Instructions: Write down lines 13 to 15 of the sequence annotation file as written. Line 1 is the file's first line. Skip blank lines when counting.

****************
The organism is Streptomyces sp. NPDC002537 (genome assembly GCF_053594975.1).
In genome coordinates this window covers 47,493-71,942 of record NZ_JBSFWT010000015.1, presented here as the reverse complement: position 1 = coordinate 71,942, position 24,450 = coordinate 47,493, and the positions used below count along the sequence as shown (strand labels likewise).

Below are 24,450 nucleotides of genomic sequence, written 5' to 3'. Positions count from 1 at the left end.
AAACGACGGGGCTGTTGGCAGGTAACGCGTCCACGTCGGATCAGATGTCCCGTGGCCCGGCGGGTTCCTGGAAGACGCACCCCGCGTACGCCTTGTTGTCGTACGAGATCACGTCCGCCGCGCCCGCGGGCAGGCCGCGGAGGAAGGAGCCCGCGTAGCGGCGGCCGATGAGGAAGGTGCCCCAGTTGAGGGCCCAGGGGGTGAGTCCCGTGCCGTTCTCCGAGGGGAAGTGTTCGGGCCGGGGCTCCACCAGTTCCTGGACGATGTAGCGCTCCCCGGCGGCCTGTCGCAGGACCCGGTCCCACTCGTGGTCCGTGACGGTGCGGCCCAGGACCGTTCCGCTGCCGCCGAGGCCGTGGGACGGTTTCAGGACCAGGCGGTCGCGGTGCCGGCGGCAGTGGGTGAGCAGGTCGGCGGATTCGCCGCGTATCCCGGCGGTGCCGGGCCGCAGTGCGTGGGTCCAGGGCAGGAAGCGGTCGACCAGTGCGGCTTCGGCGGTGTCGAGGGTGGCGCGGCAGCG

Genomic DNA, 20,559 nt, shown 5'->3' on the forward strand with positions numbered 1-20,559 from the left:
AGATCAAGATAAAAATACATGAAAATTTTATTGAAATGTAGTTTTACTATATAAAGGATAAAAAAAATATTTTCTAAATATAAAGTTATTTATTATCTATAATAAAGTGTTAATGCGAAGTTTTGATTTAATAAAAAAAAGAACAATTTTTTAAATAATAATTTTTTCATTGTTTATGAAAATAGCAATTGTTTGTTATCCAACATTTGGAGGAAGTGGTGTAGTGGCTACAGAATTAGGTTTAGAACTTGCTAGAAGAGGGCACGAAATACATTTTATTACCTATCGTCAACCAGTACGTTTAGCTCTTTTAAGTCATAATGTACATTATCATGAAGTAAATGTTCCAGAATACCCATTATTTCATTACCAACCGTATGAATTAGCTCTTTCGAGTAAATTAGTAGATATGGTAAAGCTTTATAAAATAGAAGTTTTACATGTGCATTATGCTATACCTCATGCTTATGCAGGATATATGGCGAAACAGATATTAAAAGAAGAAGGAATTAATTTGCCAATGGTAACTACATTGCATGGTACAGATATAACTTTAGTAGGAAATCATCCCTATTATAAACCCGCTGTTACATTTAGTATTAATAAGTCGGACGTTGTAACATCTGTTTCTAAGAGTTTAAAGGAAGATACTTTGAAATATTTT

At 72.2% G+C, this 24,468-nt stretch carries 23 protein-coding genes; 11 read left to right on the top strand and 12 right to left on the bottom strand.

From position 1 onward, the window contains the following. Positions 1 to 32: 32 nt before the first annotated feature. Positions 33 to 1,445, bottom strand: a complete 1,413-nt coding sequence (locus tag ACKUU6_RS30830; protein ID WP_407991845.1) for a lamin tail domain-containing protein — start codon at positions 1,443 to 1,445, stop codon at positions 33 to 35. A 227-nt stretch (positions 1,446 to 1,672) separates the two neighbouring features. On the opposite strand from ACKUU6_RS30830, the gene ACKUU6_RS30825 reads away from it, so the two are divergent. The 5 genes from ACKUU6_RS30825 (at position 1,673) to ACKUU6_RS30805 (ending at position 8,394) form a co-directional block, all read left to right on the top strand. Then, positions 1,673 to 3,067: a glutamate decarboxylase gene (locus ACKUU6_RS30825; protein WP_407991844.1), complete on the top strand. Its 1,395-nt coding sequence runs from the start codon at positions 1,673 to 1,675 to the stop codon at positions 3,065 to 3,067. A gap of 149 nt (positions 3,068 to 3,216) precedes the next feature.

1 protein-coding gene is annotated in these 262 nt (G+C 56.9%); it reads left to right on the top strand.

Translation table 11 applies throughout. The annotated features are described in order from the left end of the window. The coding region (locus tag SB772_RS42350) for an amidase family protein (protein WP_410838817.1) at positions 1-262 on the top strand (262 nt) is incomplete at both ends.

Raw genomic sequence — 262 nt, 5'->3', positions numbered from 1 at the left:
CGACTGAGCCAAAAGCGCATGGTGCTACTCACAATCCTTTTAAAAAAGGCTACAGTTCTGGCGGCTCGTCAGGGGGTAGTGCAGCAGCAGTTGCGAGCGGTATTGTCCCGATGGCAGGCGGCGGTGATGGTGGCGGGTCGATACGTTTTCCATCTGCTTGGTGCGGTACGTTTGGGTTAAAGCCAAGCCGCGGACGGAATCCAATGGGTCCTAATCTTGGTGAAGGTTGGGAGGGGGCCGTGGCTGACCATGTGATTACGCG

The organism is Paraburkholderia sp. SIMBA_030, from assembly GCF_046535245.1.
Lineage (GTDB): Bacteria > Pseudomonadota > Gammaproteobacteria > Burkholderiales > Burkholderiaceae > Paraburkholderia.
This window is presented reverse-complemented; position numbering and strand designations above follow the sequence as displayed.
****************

The organism is Paraburkholderia sp. SIMBA_030, from assembly GCF_046535245.1.
Lineage (GTDB): Bacteria > Pseudomonadota > Gammaproteobacteria > Burkholderiales > Burkholderiaceae > Paraburkholderia.
This window is presented reverse-complemented; position numbering and strand designations above follow the sequence as displayed.